“Donald Trump just vetoed a pay raise for our troops so he can defend dead Confederate traitors,” Democratic leader Sen. Chuck Schumer minimized on Twitter, highlighting one of Trump’s issues with the must-pass defense bill.

“Democrats will vote to override it,” Schumer supplemented.

“Disturbingly, Trump is using his final hours in office to sow chaos, including by denying our servicemembers a long-overdue pay raise and luck duty pay; our families paid family leave, child care, housing and health protections; and our veterans the benefits that they want and deserve,” House Speaker Nancy Pelosi wrote in a statement.

“Next week, December 28, the House when one pleases take up the veto override with bipartisan support,” she wrote.

Other senior Democratic lawmakers criticized Trump, as by a long way.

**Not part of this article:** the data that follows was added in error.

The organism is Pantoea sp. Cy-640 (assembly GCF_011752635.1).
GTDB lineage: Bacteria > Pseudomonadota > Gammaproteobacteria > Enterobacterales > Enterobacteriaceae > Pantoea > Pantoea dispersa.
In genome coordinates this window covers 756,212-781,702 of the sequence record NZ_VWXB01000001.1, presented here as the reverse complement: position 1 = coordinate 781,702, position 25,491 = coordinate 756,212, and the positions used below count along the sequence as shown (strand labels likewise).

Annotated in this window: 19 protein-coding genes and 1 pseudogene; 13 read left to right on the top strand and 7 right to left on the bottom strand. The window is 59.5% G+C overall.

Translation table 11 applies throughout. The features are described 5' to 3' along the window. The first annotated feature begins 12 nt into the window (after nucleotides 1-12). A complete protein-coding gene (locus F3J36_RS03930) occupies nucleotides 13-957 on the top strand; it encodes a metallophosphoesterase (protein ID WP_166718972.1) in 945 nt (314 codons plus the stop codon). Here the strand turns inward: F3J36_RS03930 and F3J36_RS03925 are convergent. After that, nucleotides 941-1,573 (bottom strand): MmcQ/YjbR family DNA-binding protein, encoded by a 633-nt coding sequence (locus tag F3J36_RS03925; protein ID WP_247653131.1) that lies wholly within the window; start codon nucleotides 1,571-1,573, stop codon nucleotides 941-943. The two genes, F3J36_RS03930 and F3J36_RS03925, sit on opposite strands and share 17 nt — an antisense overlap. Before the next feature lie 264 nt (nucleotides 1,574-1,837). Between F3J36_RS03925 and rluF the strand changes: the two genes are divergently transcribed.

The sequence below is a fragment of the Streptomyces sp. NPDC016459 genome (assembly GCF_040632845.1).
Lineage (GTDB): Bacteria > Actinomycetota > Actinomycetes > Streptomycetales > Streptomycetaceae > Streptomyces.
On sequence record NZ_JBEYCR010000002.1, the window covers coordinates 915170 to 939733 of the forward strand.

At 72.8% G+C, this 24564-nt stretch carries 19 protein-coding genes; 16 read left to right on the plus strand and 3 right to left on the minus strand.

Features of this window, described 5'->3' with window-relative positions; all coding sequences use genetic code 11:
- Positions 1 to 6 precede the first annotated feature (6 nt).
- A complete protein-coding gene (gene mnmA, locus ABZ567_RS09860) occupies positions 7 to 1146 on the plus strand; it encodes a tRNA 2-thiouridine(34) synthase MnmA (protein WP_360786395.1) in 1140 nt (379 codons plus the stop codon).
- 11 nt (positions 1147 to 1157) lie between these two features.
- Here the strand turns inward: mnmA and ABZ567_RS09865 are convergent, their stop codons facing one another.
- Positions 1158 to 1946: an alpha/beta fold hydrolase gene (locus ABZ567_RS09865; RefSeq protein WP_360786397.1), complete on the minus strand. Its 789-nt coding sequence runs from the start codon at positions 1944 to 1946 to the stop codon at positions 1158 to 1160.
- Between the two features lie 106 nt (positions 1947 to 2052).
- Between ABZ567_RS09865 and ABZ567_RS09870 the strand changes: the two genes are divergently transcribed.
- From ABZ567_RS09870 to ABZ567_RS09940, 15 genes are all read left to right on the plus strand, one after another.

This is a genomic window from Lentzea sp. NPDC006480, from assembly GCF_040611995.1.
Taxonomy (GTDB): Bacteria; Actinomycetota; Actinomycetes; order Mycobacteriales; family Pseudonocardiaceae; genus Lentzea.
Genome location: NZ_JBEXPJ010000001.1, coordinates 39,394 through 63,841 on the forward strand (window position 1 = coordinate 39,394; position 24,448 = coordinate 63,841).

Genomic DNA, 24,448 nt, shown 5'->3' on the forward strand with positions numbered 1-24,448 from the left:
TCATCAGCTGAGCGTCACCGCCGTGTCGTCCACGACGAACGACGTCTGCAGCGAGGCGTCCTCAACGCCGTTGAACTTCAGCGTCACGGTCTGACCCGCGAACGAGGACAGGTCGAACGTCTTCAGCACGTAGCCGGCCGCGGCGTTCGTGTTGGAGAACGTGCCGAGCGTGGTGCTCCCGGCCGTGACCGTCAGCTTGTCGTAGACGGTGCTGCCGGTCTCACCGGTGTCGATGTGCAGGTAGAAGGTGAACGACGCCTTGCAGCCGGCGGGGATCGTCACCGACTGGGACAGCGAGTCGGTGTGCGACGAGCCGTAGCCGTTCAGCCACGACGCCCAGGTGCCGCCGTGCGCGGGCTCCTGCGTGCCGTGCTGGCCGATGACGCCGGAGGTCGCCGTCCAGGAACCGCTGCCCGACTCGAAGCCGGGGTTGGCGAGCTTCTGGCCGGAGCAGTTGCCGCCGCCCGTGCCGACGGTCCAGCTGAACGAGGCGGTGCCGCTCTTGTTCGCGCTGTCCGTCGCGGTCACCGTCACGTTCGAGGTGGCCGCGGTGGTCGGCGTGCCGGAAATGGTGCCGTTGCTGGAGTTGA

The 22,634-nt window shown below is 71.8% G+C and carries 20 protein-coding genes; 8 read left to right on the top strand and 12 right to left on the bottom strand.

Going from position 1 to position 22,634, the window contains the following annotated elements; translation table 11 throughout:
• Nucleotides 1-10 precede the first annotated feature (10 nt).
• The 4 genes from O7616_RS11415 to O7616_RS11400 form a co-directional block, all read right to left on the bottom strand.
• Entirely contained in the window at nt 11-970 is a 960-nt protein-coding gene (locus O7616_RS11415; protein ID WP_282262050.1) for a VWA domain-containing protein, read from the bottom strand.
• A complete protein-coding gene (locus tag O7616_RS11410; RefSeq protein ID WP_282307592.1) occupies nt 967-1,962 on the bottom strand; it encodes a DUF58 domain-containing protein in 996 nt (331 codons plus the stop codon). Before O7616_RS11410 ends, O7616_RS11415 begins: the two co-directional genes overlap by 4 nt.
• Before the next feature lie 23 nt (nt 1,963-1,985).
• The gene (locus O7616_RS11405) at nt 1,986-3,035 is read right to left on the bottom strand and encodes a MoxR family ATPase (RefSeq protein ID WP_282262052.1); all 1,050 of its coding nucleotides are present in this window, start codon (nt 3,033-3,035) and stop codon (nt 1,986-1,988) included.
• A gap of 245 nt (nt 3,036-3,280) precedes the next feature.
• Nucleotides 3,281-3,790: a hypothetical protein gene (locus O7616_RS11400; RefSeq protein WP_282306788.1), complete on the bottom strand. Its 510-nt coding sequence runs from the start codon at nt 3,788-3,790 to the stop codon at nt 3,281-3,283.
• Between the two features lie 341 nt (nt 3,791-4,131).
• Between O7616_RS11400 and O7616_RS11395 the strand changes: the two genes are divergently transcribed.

“The Kremlin is actively attacking our cyber networks. Instead of standing up for our national security, the President is downplaying Russia’s involvement — which disaffirms U.S. intelligence — and now he just vetoed legislation that contains actionable items that we can use to hold Putin accountable for this lenient of belligerent behavior,” Sen. Jeanne Shaheen, D-N.H., a senior member of the Senate Armed Services Committee, wrote in a statement.

“This isn’t thither politics, this is about the security of the United States and the safety of our men and women in uniform,” Shaheen added.

Sen. Richard Blumenthal, D-Conn., detracted in a statement that he was speechless after Trump’s decision to withhold signature on the NDAA.

“Literally right after what could be the uncountable massive cyberattack in our nation’s history, the President is eliminating the new tools and authorities we need for our nation’s cyber defense,” wrote Blumenthal, a colleague of the Senate Armed Services Committee.